City to be Sued Over Panhandling Restrictions

Attorney Jeffrey Fogel is filing a lawsuit against the city on behalf of five local panhandlers, Tasha Kates writes in the Daily Progress. The city strengthened its law prohibiting panhandling last summer, prohibiting solicitation of people doing business with vendors or within 50 feet of the crossings. Notably, Mayor Dave Norris—a strong advocate for the homeless—is a defender of the law, believing it to be “modest.”

Fogel argues that the prohibition is a violation of their First Amendment rights, because the law is not content-neutral, but instead prevents people from saying specific things. Whatever you might think about panhandling, this seems like a legal matter worthy of the consideration of the courts.

8 thoughts on “City to be Sued Over Panhandling Restrictions”

  1. Why is it that these restrictions do not apply to the street musicians? It seems to me the 14th Amendment which guarantees the equal protection (application) of the law.

  2. Street musicians play and do not ask for money. People can choose to drop money into their instrument cases or not.
    People find panhandlers annoying at the very least, intimidating at worst.
    The present ordinance is reasonable, although were it up to me all panhandling would be banned.
    Reading some of the comments to the DP story its obvious there is a problem, and one that goes beyond people merely begging. The only positive thing the Haven has accomplished is that it has cleaned up the Downtown Library which used not to be a very pleasant or comfortable place to visit.
    I hope this suit gets thrown in the garbage.

  3. What happend to hands up not hands out?

    This is Free Enterprise versus free speech.

    Ok I am on furlough from work right now I think I will go downtown and exercise my right to beg.

    Can I panhandle in front of
    the Federal Courthouse Building?
    I don’t think so.

  4. Actually, when musicians draw attention to their jar or instrument case they are not asking for admiration. Also, I have walked by many a panhandler who did not ask me for any money. So I have noticed are so busy talking they are not watching their container and somebody could run up and snatch it without their knowing. I have begun to wonder if the panhandlers are really serious about their endeavor.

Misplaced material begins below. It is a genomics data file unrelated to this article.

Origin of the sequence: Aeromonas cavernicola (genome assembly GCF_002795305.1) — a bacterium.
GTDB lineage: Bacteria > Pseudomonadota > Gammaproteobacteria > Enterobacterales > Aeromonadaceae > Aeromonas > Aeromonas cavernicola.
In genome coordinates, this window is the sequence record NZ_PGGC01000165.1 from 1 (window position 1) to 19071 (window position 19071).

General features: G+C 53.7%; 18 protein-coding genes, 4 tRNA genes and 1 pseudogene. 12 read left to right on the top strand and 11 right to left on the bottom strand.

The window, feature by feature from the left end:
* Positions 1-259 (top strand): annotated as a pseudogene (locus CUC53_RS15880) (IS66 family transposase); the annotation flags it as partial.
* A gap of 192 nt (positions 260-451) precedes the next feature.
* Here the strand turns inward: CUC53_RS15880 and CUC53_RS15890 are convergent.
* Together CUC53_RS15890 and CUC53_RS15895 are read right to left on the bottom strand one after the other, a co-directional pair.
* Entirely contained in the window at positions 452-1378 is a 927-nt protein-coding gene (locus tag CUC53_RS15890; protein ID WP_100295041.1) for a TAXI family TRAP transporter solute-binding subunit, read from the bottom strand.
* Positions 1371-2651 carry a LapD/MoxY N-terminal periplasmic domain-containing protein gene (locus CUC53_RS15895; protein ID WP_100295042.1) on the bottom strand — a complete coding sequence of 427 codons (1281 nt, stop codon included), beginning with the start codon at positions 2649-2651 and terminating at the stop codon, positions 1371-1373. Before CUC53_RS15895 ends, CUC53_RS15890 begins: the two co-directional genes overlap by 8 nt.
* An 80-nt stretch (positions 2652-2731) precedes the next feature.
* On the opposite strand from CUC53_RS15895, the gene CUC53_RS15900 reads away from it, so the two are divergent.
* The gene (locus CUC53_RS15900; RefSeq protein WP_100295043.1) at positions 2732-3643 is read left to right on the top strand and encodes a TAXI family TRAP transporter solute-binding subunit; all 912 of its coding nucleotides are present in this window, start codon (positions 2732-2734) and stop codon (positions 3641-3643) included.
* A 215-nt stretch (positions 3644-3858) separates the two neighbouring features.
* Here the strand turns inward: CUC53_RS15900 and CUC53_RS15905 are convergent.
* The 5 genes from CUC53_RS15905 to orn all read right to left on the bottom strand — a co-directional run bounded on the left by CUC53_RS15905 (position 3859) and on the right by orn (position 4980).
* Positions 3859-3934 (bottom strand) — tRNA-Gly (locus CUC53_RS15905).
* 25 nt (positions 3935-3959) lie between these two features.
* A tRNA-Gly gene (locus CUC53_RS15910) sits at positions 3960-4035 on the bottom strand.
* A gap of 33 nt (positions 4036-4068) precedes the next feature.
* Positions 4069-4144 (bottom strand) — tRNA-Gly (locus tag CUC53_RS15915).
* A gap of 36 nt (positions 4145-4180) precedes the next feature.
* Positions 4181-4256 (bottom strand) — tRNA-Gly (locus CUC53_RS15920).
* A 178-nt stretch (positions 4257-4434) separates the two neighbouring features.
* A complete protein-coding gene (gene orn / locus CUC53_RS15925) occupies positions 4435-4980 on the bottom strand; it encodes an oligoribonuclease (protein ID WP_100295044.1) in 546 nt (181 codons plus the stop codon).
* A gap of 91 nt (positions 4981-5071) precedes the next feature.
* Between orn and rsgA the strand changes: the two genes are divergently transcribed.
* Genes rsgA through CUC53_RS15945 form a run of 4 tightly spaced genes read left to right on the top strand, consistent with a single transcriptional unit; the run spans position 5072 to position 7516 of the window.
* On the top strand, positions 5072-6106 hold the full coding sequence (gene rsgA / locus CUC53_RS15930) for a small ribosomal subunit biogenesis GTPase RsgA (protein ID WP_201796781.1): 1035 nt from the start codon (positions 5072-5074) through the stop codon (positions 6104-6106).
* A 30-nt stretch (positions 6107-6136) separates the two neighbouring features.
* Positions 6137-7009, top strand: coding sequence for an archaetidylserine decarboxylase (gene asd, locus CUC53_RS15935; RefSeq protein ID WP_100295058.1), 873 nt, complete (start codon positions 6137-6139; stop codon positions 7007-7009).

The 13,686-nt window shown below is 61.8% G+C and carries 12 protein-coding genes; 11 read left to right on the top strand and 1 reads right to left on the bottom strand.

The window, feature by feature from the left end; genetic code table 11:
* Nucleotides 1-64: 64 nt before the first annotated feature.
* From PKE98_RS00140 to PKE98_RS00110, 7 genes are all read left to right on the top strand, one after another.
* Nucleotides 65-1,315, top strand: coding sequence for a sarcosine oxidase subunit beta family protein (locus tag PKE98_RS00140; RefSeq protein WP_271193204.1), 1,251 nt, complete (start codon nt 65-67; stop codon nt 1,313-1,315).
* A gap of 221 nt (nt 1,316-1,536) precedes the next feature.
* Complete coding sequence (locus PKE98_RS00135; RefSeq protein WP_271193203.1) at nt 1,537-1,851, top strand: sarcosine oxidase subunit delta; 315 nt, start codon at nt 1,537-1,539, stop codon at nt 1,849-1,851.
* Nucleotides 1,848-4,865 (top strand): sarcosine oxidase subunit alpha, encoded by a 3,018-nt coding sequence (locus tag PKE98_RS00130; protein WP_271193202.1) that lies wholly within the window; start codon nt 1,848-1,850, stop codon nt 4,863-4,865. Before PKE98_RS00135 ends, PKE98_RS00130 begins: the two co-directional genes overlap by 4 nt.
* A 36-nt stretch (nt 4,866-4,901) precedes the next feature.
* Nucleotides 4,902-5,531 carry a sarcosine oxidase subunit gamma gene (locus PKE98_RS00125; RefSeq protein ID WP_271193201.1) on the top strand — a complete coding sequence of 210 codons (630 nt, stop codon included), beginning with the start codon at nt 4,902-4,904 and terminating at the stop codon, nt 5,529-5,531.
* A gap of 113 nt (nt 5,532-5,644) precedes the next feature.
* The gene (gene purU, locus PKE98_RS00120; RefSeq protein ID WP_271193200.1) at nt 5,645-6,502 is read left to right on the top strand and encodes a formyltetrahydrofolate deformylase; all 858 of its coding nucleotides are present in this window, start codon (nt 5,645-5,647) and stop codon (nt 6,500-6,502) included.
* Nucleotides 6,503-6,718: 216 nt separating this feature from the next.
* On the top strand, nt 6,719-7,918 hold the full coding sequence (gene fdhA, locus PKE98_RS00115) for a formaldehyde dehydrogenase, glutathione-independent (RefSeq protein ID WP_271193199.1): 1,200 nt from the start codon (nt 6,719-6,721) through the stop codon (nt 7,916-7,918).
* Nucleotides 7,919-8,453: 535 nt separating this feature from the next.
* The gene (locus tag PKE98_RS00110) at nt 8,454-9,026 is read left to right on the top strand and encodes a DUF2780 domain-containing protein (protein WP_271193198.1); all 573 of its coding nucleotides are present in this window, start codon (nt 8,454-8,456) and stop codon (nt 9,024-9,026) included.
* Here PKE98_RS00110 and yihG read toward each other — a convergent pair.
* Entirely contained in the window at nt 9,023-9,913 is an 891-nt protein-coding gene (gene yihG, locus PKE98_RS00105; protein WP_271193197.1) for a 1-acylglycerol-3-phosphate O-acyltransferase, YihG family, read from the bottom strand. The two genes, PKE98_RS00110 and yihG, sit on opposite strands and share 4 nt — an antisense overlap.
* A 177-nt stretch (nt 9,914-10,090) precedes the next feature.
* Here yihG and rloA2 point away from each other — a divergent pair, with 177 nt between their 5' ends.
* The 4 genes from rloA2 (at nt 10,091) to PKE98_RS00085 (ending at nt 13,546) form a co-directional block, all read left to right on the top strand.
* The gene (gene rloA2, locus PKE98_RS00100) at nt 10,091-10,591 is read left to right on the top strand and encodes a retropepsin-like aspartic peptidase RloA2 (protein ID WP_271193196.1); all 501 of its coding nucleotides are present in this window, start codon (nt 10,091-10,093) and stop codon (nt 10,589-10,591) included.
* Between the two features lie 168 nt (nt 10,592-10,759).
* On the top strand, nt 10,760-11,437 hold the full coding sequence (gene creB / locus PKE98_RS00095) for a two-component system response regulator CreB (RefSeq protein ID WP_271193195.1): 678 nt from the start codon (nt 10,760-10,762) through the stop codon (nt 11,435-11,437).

“The present ordinance is reasonable, although were it up to me all panhandling would be banned.” That’s why is’s not up to you (equal application). You obviously have found a reason to discriminate and help make the lawyer’s case for him. Also, over the lawst fifteen or twenty years I have found many of the so-called musicians obnoxious, though not all.

  5. I don’t understand why the panhandling rule is not applied to the street musicians if they are collecting money. Last week a young woman was playing at the intersection close by Chaps with a sign–indicating she was trying to earn money to travel abroad–prominently displayed beside her open guitar case with several bills inside the case. How is that not panhandling?

  6. Could the city lease the Downtown Mall to the Downtown Association and then allow them to set panhandling regulations?

  7. Talk about biting the hand that feeds you! Our liberal bleeding heart city government supports soup kitchens, shelters,”havens” to hang out at, and this is what happens.
    These people who whine about the panhandling ordinance don’t know how lucky they are to be here now. Time was when they would all have been run out of town, or arrested under vagrancy or loitering ordinances and sent to the chain gang for hard labor.
    Giving money to panhandlers is like feeding the bears in a national park. Once the goodies stop coming they get nasty and aggressive.

  8. I understand the panhandling laws but everytime I think about it, I see the banks and Wall Street who got to put out their hats when they were down on their luck- not the same but not all that different.

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